Bellow is a list of 25 great days out that can be enjoyed in Ireland. The list of days out are divided into subsections. If you are planning and getting out of Dublin to see some of the highlights listed below, Atlas Car Hire.com offer a great choice for Ireland Car Rental.
– The Carlow Garden Trail is offered by Discover Ireland and includes more than 15 locations including the Altamont Gardens in Tullow and the Huntington Castle.
– For a spectacular view of the country, try the Waterford and Suir Valley Railway in Kilmeaden. Riding a period carriage, one can see the mountains and farmlands, along with the river and a Viking settlement.
– For couples, Connemara Way is the place to go. Visit the Clifden or go take a dip at Roundstone Beach. From the National Park, take a hike up Diamond Hill loop, following the Sruffaunboy Nature Trail. The magnificent view at the top is worth the 3-hour trek.
– If you want to do it on your own, way-marked routes are available for walking. These include the Cavan Way, Sheep’s Head Way and Dingle Way, to name a few.
– If you’re up to see unique talents, the AIB Street Performance World Championship may be for you. Dublin’s Merrion Square is converted into an outdoor circus for 3 days. Held in June, various performers, including magicians and acrobats, compete for the coveted award.
– If you are interested in food, try the Galway International Oyster Festival in September. This food festival boasts of the popular Guinness World Oyster Opening Championships.
– For food fanatics, the Harvest Feast in September is a must-see. This food festival, which is held in Leitrim every year, serves up a wide assortment of Irish foods and courses.
– If you happen to be in Killorglin in August, make sure you check out Puck Fair, one of the oldest festivals in Ireland. The festival features the King Puck, a crowned mountain goat strutting all over the town.
– The Laytown Races, in Louth’s Laytown Strand, includes setting off approximately 3 miles of strand in September. Other events include a fair and dune-jumping.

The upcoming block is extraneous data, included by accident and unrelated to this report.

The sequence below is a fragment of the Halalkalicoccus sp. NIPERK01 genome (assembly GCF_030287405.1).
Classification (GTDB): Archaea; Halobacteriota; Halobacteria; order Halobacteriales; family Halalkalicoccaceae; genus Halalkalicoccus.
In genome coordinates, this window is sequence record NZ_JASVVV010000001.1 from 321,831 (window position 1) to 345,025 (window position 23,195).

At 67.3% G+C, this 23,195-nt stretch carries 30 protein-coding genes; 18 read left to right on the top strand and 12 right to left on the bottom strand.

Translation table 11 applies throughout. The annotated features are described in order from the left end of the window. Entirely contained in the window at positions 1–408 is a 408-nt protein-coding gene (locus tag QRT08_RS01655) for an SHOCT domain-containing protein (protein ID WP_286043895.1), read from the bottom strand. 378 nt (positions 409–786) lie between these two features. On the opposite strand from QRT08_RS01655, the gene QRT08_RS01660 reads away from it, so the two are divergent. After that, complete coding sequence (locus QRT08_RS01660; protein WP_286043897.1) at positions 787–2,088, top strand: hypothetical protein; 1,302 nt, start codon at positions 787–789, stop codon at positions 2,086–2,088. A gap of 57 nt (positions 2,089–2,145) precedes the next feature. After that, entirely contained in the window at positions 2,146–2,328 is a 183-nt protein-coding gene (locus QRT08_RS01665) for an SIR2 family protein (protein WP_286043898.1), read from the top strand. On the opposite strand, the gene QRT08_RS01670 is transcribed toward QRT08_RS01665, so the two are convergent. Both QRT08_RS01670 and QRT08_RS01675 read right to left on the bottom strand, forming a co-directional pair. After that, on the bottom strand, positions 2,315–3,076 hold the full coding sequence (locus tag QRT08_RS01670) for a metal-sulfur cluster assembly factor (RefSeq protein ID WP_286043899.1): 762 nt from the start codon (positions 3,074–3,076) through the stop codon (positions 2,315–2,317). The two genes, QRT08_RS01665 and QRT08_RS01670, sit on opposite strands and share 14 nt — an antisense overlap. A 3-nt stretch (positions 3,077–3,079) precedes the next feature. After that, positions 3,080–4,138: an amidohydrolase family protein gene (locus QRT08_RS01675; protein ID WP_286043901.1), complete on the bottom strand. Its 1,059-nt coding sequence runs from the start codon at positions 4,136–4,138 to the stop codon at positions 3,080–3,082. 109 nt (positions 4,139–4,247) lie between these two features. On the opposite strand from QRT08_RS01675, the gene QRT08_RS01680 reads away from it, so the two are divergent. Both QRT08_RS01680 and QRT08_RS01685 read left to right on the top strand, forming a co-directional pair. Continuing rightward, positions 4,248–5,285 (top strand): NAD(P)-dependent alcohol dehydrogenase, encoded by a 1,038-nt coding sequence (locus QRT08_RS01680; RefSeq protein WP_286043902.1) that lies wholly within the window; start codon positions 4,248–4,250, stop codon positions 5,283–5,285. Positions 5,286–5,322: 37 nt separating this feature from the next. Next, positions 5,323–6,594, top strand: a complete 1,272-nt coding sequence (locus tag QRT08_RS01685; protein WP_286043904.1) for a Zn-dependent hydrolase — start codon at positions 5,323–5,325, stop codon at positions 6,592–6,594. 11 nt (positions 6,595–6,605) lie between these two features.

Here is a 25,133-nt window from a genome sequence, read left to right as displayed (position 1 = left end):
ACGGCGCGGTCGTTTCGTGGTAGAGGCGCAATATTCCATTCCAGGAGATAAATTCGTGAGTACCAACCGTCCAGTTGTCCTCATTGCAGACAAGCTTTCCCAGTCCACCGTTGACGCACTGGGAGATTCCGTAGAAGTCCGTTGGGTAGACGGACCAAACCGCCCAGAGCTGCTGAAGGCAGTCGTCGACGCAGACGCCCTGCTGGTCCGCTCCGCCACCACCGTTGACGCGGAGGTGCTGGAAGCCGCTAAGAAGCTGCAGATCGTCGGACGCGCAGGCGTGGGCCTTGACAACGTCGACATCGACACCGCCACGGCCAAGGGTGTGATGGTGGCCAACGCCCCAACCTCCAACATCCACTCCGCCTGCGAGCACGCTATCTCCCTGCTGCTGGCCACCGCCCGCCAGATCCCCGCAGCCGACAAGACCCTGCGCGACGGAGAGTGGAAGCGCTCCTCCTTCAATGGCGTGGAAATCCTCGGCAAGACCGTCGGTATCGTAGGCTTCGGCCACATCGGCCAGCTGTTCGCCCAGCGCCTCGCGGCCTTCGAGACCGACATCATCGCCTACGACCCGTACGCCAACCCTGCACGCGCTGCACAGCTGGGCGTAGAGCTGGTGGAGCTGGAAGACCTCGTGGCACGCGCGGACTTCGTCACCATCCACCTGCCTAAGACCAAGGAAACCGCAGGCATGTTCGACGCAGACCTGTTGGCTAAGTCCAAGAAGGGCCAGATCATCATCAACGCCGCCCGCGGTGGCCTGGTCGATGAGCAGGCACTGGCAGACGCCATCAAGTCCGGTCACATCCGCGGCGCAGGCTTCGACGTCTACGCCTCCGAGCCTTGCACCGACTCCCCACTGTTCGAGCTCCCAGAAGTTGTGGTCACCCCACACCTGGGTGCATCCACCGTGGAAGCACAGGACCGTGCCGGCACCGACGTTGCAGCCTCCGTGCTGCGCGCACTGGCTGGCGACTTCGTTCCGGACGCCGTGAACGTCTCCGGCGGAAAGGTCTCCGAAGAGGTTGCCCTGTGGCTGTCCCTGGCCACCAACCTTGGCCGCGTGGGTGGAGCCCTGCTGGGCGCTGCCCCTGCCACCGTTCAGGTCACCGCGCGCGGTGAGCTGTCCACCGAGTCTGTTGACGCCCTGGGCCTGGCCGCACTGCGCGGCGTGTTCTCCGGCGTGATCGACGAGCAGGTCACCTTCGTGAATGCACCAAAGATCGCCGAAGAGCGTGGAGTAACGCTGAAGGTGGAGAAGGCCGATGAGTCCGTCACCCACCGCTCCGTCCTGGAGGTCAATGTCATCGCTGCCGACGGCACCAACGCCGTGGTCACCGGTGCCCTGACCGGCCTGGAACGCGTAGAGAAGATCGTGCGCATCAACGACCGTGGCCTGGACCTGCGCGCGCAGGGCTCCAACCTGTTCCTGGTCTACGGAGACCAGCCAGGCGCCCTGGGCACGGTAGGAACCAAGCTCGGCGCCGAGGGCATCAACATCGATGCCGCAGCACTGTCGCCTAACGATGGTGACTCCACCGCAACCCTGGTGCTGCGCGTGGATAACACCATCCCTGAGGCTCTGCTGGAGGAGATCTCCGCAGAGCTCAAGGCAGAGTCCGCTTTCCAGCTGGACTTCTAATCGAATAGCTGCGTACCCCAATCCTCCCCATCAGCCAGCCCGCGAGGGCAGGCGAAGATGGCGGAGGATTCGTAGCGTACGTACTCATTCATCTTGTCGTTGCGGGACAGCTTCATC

– For sports enthusiasts, surfing is definitely the way to go. Beginners can learn from any number of surfing schools on the coastline. For more experienced surfers, Bundoran and Easkey are a couple of places offering challenging breaks.
– If you’d rather stay out of the water, you can try beach trekking instead. In Sligo, Island View Riding Stables and Horse Holiday Farm offer this activity for any age and riding level.
– Clare’s Craggaunowen is home to the world-class archaeological park known as Living Past Experience. The park features a variety of recreations, including homesteads and medieval artifacts.
– Animal lovers will definitely enjoy a trip to Fota Wildlife Park, where over 90 species of animals roam freely about. These animals include monkeys, giraffes, zebras and even cheetahs.
– If you’re bringing along your kids, Clara Lara in Rathdrum is the perfect spot. This fun park, surrounded by oak trees, offers playgrounds, pirate galleons and water slides.
– One of the most popular tourist spots in Waterford is the Lismore Castle and Gardens, built in the 12th century. The castle is closed, but the spectacular garden are open.
– The Giant’s Causeway in Antrim is definitely a must-see Volcanic eruptions millions of years ago led to the formation of these numerous columns of basalt.
– More than 25,000 pilgrims trek to Croagh Patrick in Mayo every last Sunday of July, known as Reek Sunday. Climbing the mountain typically takes around 4 hours.
– If you’re not too fond of heights, try Kerry’s Crag Cave instead. Innumerable calcite and straw stalactites emerge to form the Crystal Gallery.
– Near Kerry, the Skellig Islands can be found surrounded by the Atlantic. Skellig Michael boasts of being a World Heritage Site, containing a monastic settlement.
– Clonmacnoise above the River Shannon is another famous tourist spot. It was founded in the 6th century, and contains churches, Christian grave slabs and a round tower.
– Environmentalists and tourists alike are sure to enjoy Cape Clear’s Gaeltecht Island, which is home to migrant birds and killer whales.
– Sports enthusiasts will definitely enjoy Croke Park, Ireland’s largest sports stadium. Croke Park is home to the Gaelic Athletic Association (GAA) and is host to the Gaelic games.
– Any tourist’s itinerary should include Dublin’s City Hall. Displays and exhibits, including the “Story of the Capital”, showcase the history of the country’s government.
– Ireland’s patron saint, Saint Patrick, is the focus of a permanent exhibit in Downpatrick. Nearby is his supposed burial place by Down Cathedral.
– At the end of the day, tourists deserve a break. Try one of Ireland’s 3 destinations spas, which include Kenmare’s Park Hotel, Enniscorthy’s Monart and Moate’s Temple Country Retreat and Spa.
Whether you’re up for the parties, the beach, the old or the new, Ireland will surely have something for you.